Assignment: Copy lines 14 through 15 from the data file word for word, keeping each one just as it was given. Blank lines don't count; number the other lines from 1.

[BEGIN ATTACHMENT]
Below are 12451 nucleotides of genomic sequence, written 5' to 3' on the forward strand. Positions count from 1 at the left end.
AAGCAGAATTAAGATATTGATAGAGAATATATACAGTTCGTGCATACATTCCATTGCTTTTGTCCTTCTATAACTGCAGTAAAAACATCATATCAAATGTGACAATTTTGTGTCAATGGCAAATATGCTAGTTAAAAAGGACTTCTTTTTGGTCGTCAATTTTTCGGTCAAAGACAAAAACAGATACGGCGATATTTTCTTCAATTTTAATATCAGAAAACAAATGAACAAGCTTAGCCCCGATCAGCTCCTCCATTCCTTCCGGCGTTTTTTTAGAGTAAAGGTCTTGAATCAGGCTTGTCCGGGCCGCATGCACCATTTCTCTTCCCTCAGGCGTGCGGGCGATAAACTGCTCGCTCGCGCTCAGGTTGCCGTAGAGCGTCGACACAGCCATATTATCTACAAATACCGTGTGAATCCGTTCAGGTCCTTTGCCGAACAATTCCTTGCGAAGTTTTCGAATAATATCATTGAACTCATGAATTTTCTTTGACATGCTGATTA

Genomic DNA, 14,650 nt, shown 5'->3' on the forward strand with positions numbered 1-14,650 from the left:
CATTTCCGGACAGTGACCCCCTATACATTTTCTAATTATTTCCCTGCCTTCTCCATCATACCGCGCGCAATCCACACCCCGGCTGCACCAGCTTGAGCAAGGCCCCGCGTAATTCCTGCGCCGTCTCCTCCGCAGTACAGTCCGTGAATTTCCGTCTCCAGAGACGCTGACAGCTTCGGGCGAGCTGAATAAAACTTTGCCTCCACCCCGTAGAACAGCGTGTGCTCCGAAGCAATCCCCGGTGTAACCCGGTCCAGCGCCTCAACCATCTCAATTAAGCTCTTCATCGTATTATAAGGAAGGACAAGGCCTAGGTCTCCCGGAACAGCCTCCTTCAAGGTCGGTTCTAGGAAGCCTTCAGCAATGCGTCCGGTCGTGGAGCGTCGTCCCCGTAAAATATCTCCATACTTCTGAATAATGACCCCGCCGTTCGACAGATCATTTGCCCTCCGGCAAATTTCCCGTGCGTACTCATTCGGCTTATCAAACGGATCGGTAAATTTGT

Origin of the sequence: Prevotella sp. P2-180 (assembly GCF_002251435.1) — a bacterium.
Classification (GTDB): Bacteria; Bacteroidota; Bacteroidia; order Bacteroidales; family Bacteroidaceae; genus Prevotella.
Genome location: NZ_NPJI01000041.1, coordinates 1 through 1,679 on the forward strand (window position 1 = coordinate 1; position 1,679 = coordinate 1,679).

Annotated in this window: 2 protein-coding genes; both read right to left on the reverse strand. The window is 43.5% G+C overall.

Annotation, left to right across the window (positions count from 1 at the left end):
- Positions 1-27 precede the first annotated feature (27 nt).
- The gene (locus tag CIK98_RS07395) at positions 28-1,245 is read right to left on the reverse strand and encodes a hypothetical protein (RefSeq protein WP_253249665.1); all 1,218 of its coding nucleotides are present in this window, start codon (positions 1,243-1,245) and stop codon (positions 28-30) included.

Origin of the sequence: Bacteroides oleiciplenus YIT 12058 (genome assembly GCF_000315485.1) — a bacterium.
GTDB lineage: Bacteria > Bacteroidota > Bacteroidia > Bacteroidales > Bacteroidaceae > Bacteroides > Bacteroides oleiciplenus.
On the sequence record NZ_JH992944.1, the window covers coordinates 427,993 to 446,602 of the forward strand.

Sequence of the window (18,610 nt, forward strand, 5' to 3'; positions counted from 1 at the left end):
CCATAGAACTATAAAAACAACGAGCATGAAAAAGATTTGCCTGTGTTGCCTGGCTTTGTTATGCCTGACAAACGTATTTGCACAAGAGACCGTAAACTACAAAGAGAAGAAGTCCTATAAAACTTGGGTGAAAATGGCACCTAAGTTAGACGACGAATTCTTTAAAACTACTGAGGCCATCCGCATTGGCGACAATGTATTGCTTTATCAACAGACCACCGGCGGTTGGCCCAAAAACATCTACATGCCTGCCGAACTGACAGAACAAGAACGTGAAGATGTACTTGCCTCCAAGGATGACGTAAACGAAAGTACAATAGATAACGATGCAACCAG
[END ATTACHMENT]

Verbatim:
On the sequence record NZ_JH992944.1, the window covers coordinates 427,993 to 446,602 of the forward strand.

Sequence of the window (18,610 nt, forward strand, 5' to 3'; positions counted from 1 at the left end):